Self-help books have the power to inspire, motivate, and transform lives. For Black women, in particular, these books can serve as a source of empowerment, resilience, and self-discovery.
In a world where unique challenges and experiences intersect, literature can be a guiding light towards healing, personal growth, and self-fulfillment.
This blog post explores a selection of self-help books tailored for Black women seeking to embark on a journey of healing and self-improvement.
Best Self-Help Books For Black Women To Heal Themselves
1. “Becoming” by Michelle Obama
This memoir is a deeply personal account from the former First Lady of the United States, Michelle Obama.
In the book, she chronicles her life from her childhood on the South Side of Chicago to her years as an executive balancing the demands of motherhood and work, and then to her time spent at the world’s most famous address.
It’s a vividly told narrative that shares her triumphs and disappointments, both public and private, telling her full story as she has lived it – in her own words and on her own terms.
It’s a work that is deeply inspiring, particularly for women, emphasizing the power of resilience and growth.
2. “The Year of Yes” by Shonda Rhimes
This book is an enthralling memoir from the creator of hit TV shows like “Grey’s Anatomy” and “Scandal,” Shonda Rhimes. It begins when Shonda is challenged by her sister to say “yes” to everything for a year.
This challenge leads her on a transformative journey that upends her life. She shares how saying “yes” changed her life in unexpected ways, and how it can change the reader’s life too.
It’s a story about the power of embracing change and stepping out of your comfort zone.
3. “I’m Judging You: The Do-Better Manual” by Luvvie Ajayi
This book is a hilarious and scathing collection of essays about the absurdities of modern life.
Ajayi, a known blogger and cultural critic, uses wit and humor to critique various aspects of society, including social media behavior, celebrity culture, and racial inequality.
It’s a thought-provoking book that encourages readers to do better and be better, all while making them laugh.
4. “More Than Enough: Claiming Space for Who You Are” by Elaine Welteroth
This is a memoir and manifesto from journalist and former editor-in-chief of Teen Vogue, Elaine Welteroth.
In her book, Welteroth shares the lessons learned during her journey to breaking ceilings as a young black woman in the predominantly white world of fashion and media. It’s a book about claiming space for oneself, understanding one’s worth, and breaking barriers.
5. “Sister Citizen: Shame, Stereotypes, and Black Women in America” by Melissa V. Harris-Perry
In this book, Harris-Perry explores how persistent stereotypes and assumptions about black women in American society impact their political beliefs and actions.
It’s a blend of academic research, cultural commentary, and personal storytelling. Harris-Perry discusses how black women navigate the intersecting challenges of race and gender in their daily lives.
6. “Their Eyes Were Watching God” by Zora Neale Hurston
This classic novel is a cherished work in African American literature. It tells the story of Janie Crawford, a Southern black woman in the 1930s, as she searches for her identity and voice through three marriages and a journey back to her roots.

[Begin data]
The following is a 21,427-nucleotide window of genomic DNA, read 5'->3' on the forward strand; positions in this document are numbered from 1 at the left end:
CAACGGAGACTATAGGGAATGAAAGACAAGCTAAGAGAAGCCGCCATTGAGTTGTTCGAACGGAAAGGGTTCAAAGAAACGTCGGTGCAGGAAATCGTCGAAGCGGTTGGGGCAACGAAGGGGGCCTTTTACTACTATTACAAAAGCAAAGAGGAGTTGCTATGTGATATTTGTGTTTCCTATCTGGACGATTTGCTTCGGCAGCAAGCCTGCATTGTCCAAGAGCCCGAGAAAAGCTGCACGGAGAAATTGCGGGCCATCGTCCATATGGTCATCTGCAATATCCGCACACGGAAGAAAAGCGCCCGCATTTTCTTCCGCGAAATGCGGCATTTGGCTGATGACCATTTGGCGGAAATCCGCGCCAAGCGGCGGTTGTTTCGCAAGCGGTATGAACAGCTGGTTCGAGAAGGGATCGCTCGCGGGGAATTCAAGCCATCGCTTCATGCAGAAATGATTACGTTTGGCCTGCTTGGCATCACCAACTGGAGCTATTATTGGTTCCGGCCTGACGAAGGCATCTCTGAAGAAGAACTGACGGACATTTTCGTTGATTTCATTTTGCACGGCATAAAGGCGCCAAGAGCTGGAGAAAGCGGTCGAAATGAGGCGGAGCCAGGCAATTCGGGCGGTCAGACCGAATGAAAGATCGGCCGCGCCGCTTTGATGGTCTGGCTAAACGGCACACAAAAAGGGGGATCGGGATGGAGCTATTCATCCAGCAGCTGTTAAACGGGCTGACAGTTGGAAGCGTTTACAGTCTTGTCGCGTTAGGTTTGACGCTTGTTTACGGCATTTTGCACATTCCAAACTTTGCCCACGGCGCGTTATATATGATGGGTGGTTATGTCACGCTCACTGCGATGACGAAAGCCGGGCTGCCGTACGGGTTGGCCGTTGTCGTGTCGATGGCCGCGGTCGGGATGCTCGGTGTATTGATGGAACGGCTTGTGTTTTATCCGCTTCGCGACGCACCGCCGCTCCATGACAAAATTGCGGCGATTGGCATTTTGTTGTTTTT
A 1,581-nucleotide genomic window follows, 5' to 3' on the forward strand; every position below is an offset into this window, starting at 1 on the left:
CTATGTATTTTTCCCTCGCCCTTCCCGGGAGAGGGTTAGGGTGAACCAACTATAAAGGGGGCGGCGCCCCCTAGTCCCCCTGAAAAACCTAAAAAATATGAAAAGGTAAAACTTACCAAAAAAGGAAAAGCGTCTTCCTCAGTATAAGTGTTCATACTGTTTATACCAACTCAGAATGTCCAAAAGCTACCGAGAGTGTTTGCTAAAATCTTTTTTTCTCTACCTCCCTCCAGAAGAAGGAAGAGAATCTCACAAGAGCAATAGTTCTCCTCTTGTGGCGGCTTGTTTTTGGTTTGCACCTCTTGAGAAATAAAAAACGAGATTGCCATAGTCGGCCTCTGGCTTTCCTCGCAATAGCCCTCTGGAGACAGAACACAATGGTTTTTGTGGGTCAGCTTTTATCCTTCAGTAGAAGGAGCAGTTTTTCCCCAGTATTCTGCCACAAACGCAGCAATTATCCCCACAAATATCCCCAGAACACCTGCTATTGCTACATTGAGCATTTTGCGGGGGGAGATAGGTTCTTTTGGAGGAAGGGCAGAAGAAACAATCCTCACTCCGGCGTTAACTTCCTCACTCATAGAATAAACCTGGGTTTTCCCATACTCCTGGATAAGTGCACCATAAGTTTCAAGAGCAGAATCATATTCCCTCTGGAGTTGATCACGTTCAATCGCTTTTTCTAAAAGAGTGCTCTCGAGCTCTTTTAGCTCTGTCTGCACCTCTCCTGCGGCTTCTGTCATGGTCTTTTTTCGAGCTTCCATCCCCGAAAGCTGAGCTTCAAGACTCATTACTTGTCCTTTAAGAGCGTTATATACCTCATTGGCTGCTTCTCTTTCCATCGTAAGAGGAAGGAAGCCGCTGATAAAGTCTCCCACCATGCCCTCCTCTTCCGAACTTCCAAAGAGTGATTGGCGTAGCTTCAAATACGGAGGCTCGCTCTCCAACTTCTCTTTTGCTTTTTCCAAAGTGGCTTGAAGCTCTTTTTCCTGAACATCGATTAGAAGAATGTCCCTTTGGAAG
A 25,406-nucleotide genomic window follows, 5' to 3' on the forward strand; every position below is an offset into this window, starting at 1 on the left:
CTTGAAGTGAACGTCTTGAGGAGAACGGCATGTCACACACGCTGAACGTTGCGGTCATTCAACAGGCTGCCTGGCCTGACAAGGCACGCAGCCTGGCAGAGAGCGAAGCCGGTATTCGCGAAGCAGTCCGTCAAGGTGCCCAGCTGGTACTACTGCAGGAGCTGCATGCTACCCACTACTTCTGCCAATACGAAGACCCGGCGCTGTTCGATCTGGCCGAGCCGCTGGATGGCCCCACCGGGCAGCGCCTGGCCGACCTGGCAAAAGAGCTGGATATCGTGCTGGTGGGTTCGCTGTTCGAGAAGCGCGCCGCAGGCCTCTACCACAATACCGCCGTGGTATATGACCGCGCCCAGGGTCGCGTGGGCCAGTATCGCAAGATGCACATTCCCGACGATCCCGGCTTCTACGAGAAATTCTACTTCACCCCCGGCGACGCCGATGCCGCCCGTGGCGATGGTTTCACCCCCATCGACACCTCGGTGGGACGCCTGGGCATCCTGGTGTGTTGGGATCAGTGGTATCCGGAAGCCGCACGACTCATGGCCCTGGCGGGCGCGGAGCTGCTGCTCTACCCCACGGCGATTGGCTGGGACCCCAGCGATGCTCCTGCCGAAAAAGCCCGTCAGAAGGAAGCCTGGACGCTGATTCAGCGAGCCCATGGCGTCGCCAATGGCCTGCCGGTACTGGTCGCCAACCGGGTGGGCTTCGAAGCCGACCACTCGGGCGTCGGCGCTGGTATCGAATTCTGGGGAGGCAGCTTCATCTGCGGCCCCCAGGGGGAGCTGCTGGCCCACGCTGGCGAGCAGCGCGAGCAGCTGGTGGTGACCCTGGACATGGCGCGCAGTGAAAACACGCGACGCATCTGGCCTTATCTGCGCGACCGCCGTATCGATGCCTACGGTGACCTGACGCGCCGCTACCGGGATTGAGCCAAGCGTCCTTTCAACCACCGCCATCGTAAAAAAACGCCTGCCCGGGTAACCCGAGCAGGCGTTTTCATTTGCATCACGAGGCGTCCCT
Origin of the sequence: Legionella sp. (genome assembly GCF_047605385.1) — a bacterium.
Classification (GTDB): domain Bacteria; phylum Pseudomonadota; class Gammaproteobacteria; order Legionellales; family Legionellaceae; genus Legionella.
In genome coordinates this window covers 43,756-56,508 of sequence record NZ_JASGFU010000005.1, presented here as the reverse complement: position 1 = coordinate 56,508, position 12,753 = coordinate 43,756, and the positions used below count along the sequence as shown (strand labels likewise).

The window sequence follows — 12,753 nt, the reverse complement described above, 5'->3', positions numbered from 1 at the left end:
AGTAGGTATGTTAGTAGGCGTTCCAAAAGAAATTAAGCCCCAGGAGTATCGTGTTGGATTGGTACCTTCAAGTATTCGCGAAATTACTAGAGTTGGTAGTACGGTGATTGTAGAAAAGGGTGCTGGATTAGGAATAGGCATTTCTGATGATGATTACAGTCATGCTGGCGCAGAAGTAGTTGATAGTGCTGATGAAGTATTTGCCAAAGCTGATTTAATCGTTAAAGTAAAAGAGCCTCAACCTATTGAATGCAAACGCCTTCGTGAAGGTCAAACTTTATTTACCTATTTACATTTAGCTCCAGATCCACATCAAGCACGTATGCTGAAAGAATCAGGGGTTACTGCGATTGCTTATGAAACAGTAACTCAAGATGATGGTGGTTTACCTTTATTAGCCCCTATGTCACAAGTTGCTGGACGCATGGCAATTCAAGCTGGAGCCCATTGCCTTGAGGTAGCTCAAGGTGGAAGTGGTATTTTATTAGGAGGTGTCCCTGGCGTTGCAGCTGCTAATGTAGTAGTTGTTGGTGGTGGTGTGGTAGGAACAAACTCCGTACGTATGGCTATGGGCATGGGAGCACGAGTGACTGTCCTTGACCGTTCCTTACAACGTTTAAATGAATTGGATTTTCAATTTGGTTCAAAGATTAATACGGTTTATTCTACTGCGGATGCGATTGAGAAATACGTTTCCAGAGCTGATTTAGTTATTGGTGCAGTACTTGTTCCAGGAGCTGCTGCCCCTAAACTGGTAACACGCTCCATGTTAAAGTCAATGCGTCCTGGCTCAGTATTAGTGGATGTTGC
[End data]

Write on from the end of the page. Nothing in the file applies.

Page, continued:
The novel is celebrated for its rich portrayal of black life and its lyrical narration.
7. “The Sisters Are Alright: Changing the Broken Narrative of Black Women in America” by Tamara Winfrey Harris
This book challenges stereotypes and myths about black women in America. Harris delves into topics like beauty standards, sexuality, and family, juxtaposing real black women’s stories with the distorted narrative often seen in the media. It’s a powerful testament to the diverse experiences of black women.
8. “Beloved” by Toni Morrison
A profound and haunting novel, “Beloved” delves deep into the traumas of slavery and its lasting impacts.
The story revolves around Sethe, a former slave, who is visited by the mysterious and otherworldly young woman, Beloved, who forces Sethe to confront her past.
The novel is a deeply moving exploration of the African American experience, memory, and the enduring scars of slavery.
9. “You Can’t Touch My Hair: And Other Things I Still Have to Explain” by Phoebe Robinson
In this collection of essays, comedian Phoebe Robinson discusses the nuances of race and gender in America.
Using humor and frankness, she talks about everything from hair politics to media representation, offering a unique perspective on the challenges faced by black women today.
The book is both a call to action and a source of entertainment, providing insightful commentary on serious cultural issues.
10. “Black Girl Unlimited: The Remarkable Story of a Teenage Wizard” by Echo Brown
This semi-autobiographical novel blurs the lines between fantasy and reality to tell the story of Echo Brown, a young black girl from a poor neighborhood who transcends her surroundings to become a wizard.
The book is a powerful mix of magical realism and social commentary, addressing issues like racism, poverty, and sexual assault.
Brown uses her unique narrative style to illustrate the resilience and strength required to overcome adversity.
11. “Hunger: A Memoir of (My) Body” by Roxane Gay
In this deeply personal memoir, Roxane Gay explores her relationship with her body, food, and the way society views the female form, especially larger bodies.
The book is a candid and revealing journey into Gay’s past, including the trauma that led to her complicated relationship with food and her body. It is a profound examination of self-care, the experience of living in a body judged by others, and finding joy in one’s own skin.
12. “Well-Read Black Girl: Finding Our Stories, Discovering Ourselves” by Glory Edim
This is a collection of essays by black women writers, curated by Glory Edim, the founder of the Well-Read Black Girl book club.
The anthology celebrates the uniqueness of black womanhood and the power of seeing oneself in literature. It includes contributions from authors such as Jesmyn Ward, Lynn Nottage, and Jacqueline Woodson, discussing how they found themselves in books and the importance of representation in literature.
13. “An American Marriage” by Tayari Jones